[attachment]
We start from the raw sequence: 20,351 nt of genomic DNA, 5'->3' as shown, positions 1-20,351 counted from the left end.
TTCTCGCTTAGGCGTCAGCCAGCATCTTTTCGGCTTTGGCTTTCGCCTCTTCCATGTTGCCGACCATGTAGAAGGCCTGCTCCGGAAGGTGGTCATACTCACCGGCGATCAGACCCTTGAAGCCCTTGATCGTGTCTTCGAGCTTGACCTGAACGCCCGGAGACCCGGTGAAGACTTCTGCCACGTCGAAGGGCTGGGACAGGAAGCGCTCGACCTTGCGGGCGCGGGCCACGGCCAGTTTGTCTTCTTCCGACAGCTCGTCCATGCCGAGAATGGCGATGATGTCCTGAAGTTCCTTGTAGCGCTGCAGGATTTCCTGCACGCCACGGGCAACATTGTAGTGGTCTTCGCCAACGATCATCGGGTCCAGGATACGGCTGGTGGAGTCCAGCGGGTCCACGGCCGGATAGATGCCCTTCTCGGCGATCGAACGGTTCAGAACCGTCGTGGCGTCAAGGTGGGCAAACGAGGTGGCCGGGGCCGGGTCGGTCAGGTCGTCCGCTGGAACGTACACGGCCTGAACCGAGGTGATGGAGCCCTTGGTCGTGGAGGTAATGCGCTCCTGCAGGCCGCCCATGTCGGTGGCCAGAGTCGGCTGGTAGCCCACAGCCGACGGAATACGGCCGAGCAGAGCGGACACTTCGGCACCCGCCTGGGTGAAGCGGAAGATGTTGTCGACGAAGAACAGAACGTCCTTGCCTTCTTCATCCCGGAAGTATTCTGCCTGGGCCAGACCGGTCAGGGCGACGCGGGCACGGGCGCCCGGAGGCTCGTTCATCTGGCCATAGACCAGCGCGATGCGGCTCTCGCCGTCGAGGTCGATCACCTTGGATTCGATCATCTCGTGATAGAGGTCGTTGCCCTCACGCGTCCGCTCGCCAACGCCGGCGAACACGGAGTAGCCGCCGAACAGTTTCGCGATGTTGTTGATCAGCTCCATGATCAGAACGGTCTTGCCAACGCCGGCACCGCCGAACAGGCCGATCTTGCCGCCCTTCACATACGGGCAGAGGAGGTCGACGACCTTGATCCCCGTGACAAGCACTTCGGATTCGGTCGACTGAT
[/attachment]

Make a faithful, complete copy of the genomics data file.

We start from the raw sequence: 20,351 nt of genomic DNA, 5'->3' as shown, positions 1-20,351 counted from the left end.
TTCTCGCTTAGGCGTCAGCCAGCATCTTTTCGGCTTTGGCTTTCGCCTCTTCCATGTTGCCGACCATGTAGAAGGCCTGCTCCGGAAGGTGGTCATACTCACCGGCGATCAGACCCTTGAAGCCCTTGATCGTGTCTTCGAGCTTGACCTGAACGCCCGGAGACCCGGTGAAGACTTCTGCCACGTCGAAGGGCTGGGACAGGAAGCGCTCGACCTTGCGGGCGCGGGCCACGGCCAGTTTGTCTTCTTCCGACAGCTCGTCCATGCCGAGAATGGCGATGATGTCCTGAAGTTCCTTGTAGCGCTGCAGGATTTCCTGCACGCCACGGGCAACATTGTAGTGGTCTTCGCCAACGATCATCGGGTCCAGGATACGGCTGGTGGAGTCCAGCGGGTCCACGGCCGGATAGATGCCCTTCTCGGCGATCGAACGGTTCAGAACCGTCGTGGCGTCAAGGTGGGCAAACGAGGTGGCCGGGGCCGGGTCGGTCAGGTCGTCCGCTGGAACGTACACGGCCTGAACCGAGGTGATGGAGCCCTTGGTCGTGGAGGTAATGCGCTCCTGCAGGCCGCCCATGTCGGTGGCCAGAGTCGGCTGGTAGCCCACAGCCGACGGAATACGGCCGAGCAGAGCGGACACTTCGGCACCCGCCTGGGTGAAGCGGAAGATGTTGTCGACGAAGAACAGAACGTCCTTGCCTTCTTCATCCCGGAAGTATTCTGCCTGGGCCAGACCGGTCAGGGCGACGCGGGCACGGGCGCCCGGAGGCTCGTTCATCTGGCCATAGACCAGCGCGATGCGGCTCTCGCCGTCGAGGTCGATCACCTTGGATTCGATCATCTCGTGATAGAGGTCGTTGCCCTCACGCGTCCGCTCGCCAACGCCGGCGAACACGGAGTAGCCGCCGAACAGTTTCGCGATGTTGTTGATCAGCTCCATGATCAGAACGGTCTTGCCAACGCCGGCACCGCCGAACAGGCCGATCTTGCCGCCCTTCACATACGGGCAGAGGAGGTCGACGACCTTGATCCCCGTGACAAGCACTTCGGATTCGGTCGACTGAT